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Easter treats a hit at the Vienna Cookie Company


For Baldwinite Heidi Riegler, there is nothing better than watching someone taste her confections for the first time. “There’s such a sense of joy when you have a customer taste your cookie,” Riegler, in a thick Austrian accent, said, “and the face of that person changes and they smile. It’s really nice.”

But she added that she’s giving Baldwinites and others more than just a sweet treat — she’s helping her culture survive, and teaching new customs to people who may be unfamiliar with them. “I feel like I’m giving something back in a sense,” Riegler said. “A lot of the people, either they have Austrian ancestors, or they traveled to Vienna and they loved the culture. So they will come here and give the cookies to their children of grandchildren.”

All this has been done out of a small, modest storefront at 782 Merrick Road in Baldwin, where Riegler has been baking thousands of Linzer cookies, cakes and strudels for three years. What started as a hobby for the Austria native has now turned into a full-time job — and she’s preparing for one of her busiest seasons.

Riegler, owner of the Baldwin-based Vienna Cookie Co., has been preparing Easter breads (a sweet, yeast-risen dough that sometimes includes an egg in the middle) and cookies ahead of the holiday. An Easter basket, a popular item at her shop, includes the bread alongside a Linzer cake (similar to the cookie, but larger), Linzer cookies, sugar cookies and snack-sized Bundt cakes. A bag of chocolate eggs and gummy rabbits finish off the basket, which can be brought in store or online at viennacookiecompany.com.

Although Linzer cookies are more well-known, Riegler encourages new customers to go for the cake version instead. “Everybody who has tried that has fallen in love with it,” she said. “We do farmers’ markets and have people who just come for that.” The Linzer creations are filled with one of three jams — apricot, raspberry or lemon curd.

Like most Austrians, Riegler has been baking most of her life. “Everybody kind of bakes around Christmas,” she said. “You started with your mom and grandmom. That’s how I learned it.” Born in Graz, Austria’s second-largest city behind Vienna, Riegler worked in public relations for years when she moved to the United States.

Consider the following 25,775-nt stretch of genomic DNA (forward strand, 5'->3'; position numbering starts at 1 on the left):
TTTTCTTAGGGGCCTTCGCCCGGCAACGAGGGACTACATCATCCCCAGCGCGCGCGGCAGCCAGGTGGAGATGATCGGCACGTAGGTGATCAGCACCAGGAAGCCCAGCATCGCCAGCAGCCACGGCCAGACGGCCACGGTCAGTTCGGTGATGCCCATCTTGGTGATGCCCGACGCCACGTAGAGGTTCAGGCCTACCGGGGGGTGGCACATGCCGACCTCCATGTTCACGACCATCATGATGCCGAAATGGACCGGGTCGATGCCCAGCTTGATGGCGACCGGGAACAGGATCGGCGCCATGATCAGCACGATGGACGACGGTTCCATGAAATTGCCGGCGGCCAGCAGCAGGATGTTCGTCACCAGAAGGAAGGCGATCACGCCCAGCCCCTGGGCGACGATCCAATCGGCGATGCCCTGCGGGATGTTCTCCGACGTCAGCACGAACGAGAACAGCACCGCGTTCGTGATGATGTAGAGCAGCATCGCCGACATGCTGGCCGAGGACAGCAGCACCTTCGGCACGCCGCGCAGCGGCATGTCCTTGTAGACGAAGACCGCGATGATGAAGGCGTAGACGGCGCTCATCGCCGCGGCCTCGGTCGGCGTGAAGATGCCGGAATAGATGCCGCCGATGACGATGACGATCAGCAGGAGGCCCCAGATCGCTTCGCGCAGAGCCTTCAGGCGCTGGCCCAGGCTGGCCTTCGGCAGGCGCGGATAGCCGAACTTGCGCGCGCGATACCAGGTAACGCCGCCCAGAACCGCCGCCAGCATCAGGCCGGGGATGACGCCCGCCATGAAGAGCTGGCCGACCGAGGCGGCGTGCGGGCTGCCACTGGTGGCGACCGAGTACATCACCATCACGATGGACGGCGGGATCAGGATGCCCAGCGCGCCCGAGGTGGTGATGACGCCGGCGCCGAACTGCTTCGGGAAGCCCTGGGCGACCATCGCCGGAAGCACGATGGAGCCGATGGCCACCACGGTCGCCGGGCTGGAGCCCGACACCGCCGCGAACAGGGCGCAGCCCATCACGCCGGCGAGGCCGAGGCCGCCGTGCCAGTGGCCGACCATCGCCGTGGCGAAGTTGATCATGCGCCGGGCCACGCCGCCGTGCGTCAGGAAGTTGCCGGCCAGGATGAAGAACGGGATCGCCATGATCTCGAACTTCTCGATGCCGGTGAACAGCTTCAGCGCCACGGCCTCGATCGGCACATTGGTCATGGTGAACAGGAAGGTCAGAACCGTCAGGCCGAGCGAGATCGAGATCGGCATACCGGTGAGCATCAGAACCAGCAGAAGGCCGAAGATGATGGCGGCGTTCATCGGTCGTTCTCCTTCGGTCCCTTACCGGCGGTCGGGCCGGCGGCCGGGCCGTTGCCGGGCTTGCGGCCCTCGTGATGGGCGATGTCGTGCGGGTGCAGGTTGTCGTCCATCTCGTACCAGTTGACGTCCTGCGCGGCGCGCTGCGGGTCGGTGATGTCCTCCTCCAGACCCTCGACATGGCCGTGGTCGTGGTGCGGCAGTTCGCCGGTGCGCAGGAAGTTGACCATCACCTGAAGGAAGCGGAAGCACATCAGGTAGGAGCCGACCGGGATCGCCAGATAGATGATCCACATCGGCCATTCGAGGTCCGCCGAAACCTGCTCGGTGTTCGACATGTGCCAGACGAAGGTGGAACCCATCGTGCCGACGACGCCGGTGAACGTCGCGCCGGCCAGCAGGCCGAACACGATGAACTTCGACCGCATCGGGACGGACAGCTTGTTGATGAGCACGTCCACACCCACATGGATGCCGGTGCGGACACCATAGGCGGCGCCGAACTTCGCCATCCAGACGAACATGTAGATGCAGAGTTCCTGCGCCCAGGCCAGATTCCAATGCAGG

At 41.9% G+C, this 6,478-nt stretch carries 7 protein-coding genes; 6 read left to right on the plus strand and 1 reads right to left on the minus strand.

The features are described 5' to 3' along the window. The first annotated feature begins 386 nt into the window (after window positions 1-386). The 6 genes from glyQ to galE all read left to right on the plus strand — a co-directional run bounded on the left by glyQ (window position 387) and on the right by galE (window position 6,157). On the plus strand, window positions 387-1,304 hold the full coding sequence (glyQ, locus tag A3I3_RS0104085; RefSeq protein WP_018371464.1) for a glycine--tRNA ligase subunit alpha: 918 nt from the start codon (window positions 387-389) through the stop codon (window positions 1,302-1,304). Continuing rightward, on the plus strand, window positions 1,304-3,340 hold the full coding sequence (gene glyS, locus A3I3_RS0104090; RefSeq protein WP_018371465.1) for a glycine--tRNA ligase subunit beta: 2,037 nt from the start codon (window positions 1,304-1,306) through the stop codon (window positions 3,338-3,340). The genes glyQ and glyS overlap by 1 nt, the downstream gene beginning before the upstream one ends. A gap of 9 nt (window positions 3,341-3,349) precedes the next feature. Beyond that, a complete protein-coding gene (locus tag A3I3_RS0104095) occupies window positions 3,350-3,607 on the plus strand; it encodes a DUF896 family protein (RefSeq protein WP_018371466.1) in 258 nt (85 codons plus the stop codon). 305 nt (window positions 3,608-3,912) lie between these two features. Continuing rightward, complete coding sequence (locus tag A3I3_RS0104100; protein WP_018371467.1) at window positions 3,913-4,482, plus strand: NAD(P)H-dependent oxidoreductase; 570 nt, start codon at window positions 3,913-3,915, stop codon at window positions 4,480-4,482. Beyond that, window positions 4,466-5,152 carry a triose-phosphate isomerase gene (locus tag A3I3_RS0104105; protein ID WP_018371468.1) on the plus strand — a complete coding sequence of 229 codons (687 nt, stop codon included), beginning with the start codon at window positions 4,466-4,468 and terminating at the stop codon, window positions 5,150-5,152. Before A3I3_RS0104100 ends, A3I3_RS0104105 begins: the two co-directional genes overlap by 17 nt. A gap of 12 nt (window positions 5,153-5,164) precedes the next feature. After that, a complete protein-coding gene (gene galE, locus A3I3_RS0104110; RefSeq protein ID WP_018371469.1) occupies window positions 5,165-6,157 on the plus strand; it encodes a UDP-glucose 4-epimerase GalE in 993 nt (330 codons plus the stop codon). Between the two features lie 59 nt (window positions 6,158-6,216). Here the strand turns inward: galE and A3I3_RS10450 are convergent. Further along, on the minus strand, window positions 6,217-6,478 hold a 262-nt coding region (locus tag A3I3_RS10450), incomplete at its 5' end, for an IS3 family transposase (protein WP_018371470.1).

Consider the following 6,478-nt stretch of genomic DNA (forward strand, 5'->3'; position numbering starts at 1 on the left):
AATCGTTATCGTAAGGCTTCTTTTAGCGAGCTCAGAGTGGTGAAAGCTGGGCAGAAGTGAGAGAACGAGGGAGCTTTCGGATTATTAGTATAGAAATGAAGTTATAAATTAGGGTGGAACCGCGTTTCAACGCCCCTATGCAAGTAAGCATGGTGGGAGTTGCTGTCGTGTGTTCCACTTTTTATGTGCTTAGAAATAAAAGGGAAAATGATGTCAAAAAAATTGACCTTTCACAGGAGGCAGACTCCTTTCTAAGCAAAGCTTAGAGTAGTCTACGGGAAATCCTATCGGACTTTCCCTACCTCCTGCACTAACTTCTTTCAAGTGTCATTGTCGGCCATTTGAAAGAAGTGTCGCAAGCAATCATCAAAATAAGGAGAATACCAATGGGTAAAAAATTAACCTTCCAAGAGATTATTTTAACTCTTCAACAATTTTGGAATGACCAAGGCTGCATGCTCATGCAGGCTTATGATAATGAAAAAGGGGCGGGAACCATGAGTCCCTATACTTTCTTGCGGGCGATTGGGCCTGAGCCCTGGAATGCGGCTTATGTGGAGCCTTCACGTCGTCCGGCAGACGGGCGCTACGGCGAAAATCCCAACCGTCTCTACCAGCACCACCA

Her baking career started not with her own creations, but with her mother’s. “When my mom came here for my wedding,” Riegler said, “she baked almost 2,000 cookies. Everybody was next to the cookie table.” The Baldwinite had her mother’s recipe, a family tradition that had been passed down from generation to generation. So, she decided to start making them herself. At first, she only baked during the holidays and kept her public relations job.

That changed about three years ago, when she attended the annual Fancy Food Show at the Javits Center. There, she landed wholesale accounts with several businesses — including Williams-Sonoma, a kitchenware retail company.

Landing the accounts allowed Riegler to turn baking into her full-time job. “I just wanted to do something else,” she said of the career change, “something with my hands and a little more creative.” Most of the baking is done by her, though during the busier season she employs help in the kitchen.

Customers can also get a behind-the-scenes look at Riegler’s creations. The Vienna Cookie Co. hosts baking classes during the week, and those interested in attending can sign up by visiting the store’s website. The classes started with strudels and grew to include other treats. “It’s a small, intimate group of people,” she said of the classes.

Most of Riegler’s business, she said, is done through shipping products ordered online. But customers can visit the store on Saturdays from 11 a.m. to 4 p.m.